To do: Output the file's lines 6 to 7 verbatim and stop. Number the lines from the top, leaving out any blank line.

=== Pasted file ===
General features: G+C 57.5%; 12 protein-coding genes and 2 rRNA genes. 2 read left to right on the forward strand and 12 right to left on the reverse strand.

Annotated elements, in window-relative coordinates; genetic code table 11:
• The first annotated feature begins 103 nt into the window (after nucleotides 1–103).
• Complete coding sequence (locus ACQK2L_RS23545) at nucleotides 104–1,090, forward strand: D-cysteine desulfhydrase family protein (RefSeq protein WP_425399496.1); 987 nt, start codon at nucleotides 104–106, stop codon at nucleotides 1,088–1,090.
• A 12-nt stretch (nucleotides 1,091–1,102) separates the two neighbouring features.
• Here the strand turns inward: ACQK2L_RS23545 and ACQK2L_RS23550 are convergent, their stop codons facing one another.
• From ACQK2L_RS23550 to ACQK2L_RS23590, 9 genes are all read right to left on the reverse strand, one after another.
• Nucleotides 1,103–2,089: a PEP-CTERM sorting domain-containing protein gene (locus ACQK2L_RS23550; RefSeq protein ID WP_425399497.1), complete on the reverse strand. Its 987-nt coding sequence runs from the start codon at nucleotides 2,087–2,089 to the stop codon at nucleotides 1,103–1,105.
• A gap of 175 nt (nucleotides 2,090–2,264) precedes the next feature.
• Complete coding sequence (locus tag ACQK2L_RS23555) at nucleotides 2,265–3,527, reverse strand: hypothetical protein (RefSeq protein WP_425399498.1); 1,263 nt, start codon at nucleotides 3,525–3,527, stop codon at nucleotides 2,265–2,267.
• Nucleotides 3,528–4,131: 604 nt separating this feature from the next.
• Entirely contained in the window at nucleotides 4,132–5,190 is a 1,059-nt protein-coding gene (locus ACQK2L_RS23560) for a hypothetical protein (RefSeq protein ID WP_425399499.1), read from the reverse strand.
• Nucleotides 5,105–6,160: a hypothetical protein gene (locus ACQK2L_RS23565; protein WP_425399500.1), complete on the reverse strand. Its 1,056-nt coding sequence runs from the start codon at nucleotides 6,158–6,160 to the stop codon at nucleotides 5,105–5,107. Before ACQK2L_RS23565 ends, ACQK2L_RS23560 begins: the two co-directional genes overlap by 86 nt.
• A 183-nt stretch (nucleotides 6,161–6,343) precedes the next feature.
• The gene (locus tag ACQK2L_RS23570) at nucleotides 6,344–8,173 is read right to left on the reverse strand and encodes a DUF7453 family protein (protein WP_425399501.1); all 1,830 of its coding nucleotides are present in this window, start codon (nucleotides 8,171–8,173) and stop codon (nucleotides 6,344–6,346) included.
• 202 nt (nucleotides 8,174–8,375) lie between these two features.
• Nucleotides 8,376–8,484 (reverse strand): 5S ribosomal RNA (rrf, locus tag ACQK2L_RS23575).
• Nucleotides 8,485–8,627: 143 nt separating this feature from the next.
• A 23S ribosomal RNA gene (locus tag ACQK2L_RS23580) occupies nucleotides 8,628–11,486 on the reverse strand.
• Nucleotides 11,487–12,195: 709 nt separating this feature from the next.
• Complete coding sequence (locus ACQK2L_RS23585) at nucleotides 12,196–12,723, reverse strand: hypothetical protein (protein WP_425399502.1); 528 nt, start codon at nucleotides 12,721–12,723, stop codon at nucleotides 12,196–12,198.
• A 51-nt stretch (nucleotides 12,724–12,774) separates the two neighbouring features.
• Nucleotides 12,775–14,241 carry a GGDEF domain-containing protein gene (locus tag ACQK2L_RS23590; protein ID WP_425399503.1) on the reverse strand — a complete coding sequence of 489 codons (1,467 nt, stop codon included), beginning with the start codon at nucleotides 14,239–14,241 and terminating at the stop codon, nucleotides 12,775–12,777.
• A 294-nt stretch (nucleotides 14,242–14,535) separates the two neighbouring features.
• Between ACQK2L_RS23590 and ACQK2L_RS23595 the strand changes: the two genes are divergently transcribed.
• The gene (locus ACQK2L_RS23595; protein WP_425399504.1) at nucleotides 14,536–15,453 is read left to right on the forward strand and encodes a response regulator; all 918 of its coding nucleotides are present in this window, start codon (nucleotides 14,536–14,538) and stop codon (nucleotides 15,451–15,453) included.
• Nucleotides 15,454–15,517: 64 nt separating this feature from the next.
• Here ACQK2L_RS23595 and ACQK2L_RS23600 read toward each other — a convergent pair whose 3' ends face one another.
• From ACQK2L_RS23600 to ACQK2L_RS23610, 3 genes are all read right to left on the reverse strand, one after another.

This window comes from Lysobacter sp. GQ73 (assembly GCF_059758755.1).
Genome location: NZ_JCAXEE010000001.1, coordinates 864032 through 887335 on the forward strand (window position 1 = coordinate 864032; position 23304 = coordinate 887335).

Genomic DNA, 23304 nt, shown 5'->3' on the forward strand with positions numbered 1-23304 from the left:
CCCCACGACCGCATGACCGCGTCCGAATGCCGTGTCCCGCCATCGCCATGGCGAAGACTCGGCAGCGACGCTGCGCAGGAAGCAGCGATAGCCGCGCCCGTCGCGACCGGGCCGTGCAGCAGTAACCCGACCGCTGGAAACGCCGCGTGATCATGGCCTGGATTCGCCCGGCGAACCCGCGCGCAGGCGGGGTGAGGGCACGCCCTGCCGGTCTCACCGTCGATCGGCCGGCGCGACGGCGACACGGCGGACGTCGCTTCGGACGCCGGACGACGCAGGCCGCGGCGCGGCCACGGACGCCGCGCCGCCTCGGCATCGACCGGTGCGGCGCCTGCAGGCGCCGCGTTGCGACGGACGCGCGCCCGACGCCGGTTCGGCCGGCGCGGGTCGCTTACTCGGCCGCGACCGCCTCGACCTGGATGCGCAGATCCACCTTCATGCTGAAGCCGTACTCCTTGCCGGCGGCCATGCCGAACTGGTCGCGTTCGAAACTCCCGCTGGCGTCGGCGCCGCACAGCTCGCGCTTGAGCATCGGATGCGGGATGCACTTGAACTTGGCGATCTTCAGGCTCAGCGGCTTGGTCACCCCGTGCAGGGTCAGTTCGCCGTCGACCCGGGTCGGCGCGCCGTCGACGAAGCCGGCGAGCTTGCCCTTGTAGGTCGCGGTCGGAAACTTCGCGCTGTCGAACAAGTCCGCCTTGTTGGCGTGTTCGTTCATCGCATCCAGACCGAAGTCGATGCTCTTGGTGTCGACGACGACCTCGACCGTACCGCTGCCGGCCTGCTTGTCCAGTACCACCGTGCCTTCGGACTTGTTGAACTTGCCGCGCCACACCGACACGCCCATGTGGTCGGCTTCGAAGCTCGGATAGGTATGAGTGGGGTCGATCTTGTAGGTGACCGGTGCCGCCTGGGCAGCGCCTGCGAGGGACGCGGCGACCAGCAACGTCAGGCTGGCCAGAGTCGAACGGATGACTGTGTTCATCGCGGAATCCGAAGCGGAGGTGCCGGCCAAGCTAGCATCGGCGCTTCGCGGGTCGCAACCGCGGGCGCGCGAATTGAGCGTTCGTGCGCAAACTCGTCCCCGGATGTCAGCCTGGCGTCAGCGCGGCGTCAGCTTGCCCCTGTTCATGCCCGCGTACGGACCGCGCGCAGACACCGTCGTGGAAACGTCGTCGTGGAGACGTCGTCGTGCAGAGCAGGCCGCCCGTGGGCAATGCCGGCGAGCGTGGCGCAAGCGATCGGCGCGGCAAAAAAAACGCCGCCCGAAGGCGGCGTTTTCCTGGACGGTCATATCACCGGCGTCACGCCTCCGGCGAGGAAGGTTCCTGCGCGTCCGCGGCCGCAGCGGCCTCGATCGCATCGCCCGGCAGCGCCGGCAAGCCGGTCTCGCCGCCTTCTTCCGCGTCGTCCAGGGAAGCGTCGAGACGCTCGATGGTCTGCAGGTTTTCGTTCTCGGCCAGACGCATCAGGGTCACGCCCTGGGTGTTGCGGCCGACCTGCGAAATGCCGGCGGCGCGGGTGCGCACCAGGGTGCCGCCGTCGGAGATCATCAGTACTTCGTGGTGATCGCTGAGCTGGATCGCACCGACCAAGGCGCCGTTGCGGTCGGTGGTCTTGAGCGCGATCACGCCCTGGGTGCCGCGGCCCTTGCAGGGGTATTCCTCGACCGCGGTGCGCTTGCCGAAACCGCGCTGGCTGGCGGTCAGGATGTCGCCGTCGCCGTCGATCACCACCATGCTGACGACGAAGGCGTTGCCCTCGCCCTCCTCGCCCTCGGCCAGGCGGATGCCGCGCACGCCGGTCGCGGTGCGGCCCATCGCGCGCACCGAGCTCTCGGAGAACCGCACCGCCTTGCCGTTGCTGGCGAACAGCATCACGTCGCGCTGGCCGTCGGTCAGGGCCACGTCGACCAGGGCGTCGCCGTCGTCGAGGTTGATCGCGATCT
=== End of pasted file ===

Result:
• Here the strand turns inward: ACQK2L_RS23545 and ACQK2L_RS23550 are convergent, their stop codons facing one another.
• From ACQK2L_RS23550 to ACQK2L_RS23590, 9 genes are all read right to left on the reverse strand, one after another.